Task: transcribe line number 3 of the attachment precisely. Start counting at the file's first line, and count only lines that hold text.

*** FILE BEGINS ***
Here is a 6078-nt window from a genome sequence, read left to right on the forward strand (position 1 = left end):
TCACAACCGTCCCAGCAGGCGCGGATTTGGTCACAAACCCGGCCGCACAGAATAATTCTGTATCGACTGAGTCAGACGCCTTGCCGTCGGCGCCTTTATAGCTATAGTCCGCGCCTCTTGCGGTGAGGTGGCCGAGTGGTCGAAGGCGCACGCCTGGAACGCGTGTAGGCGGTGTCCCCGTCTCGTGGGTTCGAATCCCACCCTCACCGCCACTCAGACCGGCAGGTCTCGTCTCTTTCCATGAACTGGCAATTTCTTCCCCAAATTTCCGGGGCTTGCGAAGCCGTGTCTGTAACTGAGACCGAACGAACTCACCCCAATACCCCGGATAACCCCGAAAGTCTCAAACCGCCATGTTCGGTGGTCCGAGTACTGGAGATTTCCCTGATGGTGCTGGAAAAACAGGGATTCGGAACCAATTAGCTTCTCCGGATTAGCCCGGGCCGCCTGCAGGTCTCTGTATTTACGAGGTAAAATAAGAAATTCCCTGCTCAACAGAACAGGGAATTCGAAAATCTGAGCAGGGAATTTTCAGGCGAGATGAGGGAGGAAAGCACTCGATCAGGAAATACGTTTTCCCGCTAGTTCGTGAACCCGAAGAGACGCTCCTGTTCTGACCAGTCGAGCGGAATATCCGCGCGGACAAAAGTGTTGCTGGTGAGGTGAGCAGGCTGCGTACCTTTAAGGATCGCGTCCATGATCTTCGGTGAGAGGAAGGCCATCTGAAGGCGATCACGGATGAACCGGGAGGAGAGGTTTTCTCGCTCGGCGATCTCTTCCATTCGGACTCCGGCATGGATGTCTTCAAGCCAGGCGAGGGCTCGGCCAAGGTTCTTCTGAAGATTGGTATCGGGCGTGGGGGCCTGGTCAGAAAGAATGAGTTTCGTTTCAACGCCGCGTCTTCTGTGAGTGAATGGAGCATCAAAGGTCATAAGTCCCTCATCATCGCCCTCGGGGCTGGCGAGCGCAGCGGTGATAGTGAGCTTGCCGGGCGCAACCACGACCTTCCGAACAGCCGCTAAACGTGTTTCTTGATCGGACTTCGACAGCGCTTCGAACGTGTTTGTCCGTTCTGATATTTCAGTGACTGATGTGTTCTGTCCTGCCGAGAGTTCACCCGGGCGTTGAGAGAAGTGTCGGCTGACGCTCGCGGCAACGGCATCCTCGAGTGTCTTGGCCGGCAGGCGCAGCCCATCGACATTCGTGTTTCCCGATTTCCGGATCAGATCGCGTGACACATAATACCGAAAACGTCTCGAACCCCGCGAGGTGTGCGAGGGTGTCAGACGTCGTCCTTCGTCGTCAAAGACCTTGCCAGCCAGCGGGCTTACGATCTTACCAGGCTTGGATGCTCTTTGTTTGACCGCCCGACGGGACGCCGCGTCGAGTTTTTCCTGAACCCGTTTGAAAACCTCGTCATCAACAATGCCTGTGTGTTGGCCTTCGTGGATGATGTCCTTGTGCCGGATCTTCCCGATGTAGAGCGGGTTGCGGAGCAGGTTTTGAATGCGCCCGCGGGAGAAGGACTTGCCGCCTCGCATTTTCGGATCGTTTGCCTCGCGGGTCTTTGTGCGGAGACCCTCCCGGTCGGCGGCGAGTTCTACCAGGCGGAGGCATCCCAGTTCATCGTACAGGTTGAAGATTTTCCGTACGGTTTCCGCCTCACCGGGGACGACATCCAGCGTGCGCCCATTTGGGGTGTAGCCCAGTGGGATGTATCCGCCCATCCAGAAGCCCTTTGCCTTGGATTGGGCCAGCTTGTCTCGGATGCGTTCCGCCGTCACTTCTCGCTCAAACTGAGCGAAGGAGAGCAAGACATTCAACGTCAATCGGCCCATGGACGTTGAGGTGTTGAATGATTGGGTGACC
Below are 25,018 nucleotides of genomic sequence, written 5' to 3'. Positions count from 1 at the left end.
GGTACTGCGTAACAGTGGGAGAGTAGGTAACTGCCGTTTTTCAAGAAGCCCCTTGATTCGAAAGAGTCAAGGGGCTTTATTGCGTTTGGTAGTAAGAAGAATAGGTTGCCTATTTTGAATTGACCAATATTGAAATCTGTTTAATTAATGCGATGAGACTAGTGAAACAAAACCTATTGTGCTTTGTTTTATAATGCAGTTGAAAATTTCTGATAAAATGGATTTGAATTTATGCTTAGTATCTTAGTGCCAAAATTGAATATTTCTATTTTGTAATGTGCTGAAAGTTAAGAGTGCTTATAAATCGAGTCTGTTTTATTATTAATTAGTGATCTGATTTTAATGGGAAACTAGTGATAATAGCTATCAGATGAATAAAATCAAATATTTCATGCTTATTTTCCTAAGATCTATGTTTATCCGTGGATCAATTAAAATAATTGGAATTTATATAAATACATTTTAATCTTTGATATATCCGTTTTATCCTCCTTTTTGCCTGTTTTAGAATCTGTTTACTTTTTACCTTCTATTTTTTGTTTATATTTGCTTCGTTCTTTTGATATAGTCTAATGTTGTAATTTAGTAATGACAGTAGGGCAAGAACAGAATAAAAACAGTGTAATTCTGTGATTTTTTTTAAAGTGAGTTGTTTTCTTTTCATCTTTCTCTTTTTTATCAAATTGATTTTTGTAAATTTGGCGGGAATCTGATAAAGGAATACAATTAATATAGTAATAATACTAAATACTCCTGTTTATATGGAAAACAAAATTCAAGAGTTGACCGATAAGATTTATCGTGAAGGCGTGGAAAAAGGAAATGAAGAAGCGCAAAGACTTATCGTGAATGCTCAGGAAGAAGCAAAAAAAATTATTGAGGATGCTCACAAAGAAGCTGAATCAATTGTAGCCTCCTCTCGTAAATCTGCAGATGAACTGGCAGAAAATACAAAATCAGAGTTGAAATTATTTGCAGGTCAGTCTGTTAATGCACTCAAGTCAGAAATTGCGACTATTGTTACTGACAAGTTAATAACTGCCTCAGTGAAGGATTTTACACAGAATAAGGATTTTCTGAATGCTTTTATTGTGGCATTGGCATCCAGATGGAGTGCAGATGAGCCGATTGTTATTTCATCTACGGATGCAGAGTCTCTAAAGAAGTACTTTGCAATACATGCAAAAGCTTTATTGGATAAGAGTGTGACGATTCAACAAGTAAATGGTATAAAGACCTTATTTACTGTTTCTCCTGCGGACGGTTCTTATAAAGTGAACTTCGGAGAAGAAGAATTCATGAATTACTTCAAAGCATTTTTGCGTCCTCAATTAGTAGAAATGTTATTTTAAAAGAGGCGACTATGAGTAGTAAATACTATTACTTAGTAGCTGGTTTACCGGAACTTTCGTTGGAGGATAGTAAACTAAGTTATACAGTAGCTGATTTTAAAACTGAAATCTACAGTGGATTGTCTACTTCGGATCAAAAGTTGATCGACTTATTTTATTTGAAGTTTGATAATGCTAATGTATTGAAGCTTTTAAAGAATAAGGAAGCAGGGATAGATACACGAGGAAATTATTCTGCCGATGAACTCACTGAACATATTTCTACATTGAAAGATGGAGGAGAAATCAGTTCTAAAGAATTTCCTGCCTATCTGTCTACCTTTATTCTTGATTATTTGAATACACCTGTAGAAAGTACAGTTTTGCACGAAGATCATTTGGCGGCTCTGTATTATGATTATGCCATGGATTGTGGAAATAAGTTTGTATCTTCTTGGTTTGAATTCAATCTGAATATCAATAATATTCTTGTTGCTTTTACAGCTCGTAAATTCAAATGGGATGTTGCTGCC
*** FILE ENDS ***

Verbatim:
Below are 25,018 nucleotides of genomic sequence, written 5' to 3'. Positions count from 1 at the left end.